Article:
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Nic Robertson: Mixed messages out of Baghdad

CNN Correspondent Nic Robertson
CNN Correspondent Nic Robertson

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•  Commanders: U.S. | Iraq
•  Weapons: 3D Models

BAGHDAD, Iraq (CNN) -- Speaking on the festival marking the end of the holy Muslim month of Ramadan, Iraqi President Saddam Hussein said Thursday his country is giving U.N. inspectors a chance to prove Iraq has no weapons of mass destruction in order to protect Iraqi citizens.

The Iraqi leader's lengthy statement on the Eid al-Fitr holiday was posted on the Iraqi News Agency's Web site and broadcast on Iraqi state television. The inspectors are halting their work Thursday and Friday because of the holiday.

CNN's Nic Robertson is in Baghdad and filed this report:

ROBERTSON: We've seen very little of Saddam on television here while the inspectors have been here, but he appeared this morning with a lot of senior officials from the Cabinet, from the Baath Party. And he made a statement to the Iraqi people, and this is perhaps the key to it all here.

This was to the Iraqi people, telling them that they faced a test, that they should show their capacity for bearing, telling them that some people would accuse Iraq of producing weapons of mass destruction, fingering America in that regard, but saying the U.N. inspectors should be given a chance to do their job.

Now, very much here that is a message to the Iraqi people, whereas Taha Yassin Ramadan, the vice president, the message he gave was to a delegation from Egypt, as well as a group of Arab journalists.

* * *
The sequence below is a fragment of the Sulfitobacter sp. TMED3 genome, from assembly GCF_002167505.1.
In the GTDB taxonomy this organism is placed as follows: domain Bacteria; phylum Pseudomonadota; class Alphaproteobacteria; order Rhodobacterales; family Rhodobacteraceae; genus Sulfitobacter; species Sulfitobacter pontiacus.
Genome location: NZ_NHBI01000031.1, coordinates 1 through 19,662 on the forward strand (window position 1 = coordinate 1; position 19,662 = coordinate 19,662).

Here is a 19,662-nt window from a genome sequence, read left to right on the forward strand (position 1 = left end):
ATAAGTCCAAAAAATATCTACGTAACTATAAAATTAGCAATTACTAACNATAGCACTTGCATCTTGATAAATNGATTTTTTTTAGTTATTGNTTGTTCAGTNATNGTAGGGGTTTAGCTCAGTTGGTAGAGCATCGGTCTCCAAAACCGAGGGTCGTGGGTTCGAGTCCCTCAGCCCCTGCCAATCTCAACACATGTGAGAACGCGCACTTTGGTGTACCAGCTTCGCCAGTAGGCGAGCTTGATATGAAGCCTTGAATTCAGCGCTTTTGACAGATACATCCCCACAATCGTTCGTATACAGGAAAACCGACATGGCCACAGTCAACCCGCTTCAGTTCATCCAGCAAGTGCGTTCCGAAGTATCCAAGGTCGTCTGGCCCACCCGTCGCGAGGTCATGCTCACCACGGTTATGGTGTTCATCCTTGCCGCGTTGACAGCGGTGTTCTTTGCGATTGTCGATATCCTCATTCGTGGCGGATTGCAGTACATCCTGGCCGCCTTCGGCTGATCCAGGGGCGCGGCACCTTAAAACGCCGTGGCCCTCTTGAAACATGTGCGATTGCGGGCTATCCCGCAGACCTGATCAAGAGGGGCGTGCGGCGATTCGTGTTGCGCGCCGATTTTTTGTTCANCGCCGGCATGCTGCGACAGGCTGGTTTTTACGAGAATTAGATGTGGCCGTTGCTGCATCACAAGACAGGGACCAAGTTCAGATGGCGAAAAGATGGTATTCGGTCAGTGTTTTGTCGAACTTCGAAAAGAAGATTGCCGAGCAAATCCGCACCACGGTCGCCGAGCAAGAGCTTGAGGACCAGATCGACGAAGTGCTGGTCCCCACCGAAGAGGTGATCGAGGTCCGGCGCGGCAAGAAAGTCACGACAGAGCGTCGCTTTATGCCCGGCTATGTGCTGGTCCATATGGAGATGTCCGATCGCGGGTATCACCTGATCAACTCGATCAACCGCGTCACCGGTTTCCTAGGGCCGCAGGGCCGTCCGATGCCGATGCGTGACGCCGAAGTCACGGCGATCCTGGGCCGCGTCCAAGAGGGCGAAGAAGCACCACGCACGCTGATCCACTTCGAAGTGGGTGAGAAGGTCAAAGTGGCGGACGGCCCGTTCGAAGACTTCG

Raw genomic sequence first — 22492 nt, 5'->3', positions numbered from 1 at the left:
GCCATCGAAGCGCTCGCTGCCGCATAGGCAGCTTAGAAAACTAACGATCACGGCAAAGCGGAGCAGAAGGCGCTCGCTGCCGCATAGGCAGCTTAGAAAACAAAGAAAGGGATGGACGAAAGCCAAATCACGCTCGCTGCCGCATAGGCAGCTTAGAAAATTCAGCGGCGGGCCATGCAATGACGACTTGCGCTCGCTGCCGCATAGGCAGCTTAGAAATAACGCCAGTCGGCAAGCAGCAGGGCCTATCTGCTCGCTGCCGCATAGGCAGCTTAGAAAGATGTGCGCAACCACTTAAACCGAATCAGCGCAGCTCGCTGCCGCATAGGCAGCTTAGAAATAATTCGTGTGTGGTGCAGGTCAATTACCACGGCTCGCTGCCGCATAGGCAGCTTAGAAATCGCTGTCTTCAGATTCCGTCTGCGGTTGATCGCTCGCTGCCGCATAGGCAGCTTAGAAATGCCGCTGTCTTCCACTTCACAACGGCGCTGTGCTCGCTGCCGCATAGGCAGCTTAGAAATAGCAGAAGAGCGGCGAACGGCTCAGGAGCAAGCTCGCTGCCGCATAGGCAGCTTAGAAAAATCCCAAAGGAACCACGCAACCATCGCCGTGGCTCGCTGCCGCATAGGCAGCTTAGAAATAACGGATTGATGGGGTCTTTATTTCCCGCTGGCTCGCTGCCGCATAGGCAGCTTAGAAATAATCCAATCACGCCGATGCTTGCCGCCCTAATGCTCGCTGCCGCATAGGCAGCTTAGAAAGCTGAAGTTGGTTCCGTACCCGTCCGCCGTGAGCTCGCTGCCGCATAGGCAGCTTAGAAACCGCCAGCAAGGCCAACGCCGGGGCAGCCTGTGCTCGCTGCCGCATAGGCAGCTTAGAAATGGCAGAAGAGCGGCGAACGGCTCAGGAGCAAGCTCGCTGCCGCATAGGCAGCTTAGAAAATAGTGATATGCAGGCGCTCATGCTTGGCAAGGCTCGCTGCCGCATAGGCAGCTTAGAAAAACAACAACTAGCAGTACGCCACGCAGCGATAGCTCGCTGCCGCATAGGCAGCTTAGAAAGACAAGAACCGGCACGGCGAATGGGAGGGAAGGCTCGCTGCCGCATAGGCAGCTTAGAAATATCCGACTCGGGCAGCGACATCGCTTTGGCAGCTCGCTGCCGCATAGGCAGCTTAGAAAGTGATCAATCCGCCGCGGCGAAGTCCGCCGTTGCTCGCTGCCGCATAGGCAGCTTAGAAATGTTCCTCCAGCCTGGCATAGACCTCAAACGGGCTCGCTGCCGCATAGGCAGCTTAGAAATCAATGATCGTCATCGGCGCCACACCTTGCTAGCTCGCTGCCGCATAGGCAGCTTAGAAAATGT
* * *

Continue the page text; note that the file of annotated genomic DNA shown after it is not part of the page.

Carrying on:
His message -- apparently more so to the region here -- told these people that the U.N. inspectors are spies for the United States and Israel, being paid for by Mossad, the Israeli intelligence agency, being paid for by the CIA, all laying groundwork, he said, for a future war.

Iraq has been reaching out to the region here to try and encourage people, encourage countries onto its side, encourage understanding of its position.

So I think what we're seeing is one message for the region, one message for the Iraqi people. For the Iraqi people, this type of message tends to set the president up here, Saddam, as a man offering them the opportunity for peace, not war.

The Iraqi report listing any weapons of mass destruction Baghdad might possess -- or so-called duel use facilities that could be used to produce such weapons -- is expected to be delivered here to the U.N. headquarters on Saturday. It's not clear whether it will all be on paper or whether it will be on CD-ROM.

We understand that this document, in whatever form it's in, will then have to be taken to Vienna for the International Atomic Energy Agency and to New York for the U.N. Security Council and for the inspectors' chief, Hans Blix, there.

So there's going to be this period where it will have to be physically moved there. Now, we're told it will be in Arabic and English, as well. So it's going to be a very complex document, many hundreds or thousands of pages long, and going to take a lot of time, we are told, for analysts to sift through the fine detail. But one thing Iraq keeps saying, every official that comes out here, they say, "We don't have weapons of mass destruction."

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